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Middle Eastern Dragons

Middle Eastern Dragons page, transferred over from the old site (circa 2009).

Table of Contents

History
Famous Dragons
Babylonian Dragons
Canaanite, Hebrew Dragons
Egyptian Dragons
Iranian Dragons


History of Middle Eastern Dragons

Introduction

Middle Eastern dragons and serpents were fearsome creatures of tremendous strength and size. They often exhibited the characteristics of other animals, such as the head of a lion and the talons of an eagle. Some are even depicted with a scorpion’s tail.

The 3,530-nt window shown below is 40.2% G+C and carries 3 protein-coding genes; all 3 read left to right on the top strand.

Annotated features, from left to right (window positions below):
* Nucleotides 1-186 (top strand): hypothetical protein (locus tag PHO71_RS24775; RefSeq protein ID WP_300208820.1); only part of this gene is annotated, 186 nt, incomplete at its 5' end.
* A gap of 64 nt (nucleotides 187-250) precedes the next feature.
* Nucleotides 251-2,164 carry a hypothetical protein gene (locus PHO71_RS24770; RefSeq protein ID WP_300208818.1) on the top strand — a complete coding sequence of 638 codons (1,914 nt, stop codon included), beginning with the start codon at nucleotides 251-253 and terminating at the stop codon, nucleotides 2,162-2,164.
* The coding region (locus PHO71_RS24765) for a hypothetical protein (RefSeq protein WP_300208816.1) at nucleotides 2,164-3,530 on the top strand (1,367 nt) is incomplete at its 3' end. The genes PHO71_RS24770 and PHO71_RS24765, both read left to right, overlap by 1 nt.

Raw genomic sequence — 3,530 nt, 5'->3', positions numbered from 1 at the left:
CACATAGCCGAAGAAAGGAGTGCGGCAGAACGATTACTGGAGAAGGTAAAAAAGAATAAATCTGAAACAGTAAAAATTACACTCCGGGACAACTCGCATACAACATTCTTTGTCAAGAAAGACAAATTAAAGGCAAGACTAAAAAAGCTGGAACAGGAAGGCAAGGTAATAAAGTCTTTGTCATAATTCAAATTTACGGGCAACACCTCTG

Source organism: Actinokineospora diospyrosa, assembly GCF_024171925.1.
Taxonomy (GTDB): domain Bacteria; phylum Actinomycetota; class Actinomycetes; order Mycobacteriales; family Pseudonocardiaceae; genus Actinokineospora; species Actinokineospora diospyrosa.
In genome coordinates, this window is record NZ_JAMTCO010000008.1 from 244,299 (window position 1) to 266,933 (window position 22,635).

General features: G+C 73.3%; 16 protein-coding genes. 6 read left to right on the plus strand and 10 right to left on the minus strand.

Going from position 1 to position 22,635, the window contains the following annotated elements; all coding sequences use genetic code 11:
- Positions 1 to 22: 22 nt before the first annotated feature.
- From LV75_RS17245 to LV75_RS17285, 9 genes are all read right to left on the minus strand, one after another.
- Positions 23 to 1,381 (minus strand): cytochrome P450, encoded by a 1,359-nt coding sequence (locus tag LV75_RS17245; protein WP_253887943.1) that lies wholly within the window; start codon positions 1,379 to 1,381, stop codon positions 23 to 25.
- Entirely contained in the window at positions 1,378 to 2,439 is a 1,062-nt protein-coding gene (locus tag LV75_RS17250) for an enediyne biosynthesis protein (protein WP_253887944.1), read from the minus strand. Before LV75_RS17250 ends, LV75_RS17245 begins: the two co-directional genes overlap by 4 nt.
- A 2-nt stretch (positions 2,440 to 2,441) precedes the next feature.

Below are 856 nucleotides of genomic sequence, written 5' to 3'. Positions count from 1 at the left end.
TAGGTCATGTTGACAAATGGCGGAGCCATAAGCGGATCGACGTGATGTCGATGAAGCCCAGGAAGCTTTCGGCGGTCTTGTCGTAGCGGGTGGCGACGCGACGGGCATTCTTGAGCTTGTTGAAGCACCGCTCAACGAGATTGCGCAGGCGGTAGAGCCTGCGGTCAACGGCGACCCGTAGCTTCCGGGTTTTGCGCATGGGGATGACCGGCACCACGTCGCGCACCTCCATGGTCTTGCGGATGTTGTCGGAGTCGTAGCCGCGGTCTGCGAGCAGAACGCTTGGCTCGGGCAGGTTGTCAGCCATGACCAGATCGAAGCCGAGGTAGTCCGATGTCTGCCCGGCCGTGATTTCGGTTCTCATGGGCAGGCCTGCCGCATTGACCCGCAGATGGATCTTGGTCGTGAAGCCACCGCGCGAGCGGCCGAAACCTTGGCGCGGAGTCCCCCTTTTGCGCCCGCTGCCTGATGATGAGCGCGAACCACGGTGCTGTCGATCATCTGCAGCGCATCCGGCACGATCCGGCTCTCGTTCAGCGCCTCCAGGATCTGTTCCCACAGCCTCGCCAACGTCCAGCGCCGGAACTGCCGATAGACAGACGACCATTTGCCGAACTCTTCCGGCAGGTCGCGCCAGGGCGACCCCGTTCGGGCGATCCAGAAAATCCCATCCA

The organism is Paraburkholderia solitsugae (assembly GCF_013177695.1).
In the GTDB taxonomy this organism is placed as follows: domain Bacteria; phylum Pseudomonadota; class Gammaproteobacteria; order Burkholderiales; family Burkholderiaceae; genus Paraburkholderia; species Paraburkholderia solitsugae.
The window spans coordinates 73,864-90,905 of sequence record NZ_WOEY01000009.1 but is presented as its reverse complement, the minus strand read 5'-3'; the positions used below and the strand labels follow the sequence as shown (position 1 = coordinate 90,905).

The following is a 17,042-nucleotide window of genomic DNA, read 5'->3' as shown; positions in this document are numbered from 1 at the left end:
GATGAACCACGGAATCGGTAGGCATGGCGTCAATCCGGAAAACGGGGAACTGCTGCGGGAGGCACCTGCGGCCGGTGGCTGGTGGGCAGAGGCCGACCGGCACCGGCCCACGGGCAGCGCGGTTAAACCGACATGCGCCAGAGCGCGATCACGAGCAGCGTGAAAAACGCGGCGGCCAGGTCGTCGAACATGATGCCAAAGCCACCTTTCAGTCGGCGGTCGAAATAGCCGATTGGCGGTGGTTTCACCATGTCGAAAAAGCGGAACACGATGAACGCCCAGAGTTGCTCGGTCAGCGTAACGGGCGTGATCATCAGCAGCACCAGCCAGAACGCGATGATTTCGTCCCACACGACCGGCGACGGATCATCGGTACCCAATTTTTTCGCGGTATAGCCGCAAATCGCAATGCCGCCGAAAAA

Many were sea creatures, embodying the destructive power of unpredictable nature and the threat of chaos. In time, they came to represent not just disorder, but evil. As the religions of the Middle East moved into Europe, their views of serpents and dragons most likely influenced the West’s depiction of the dragon as being a symbol of evil as well.

Symbols of Middle Eastern Dragons

Marduk with his Dragon
Marduk with his Dragon (from J. Black & A. Green) Gods, demons and symbols of ancient Mesopotamia.

Many Middle Eastern dragons were a symbol of Marduk, the supreme god of Babylonian and Assyrian religion, originally the god of thunderstorms with the Amonites, and the guardian god of the city of Babylon itself.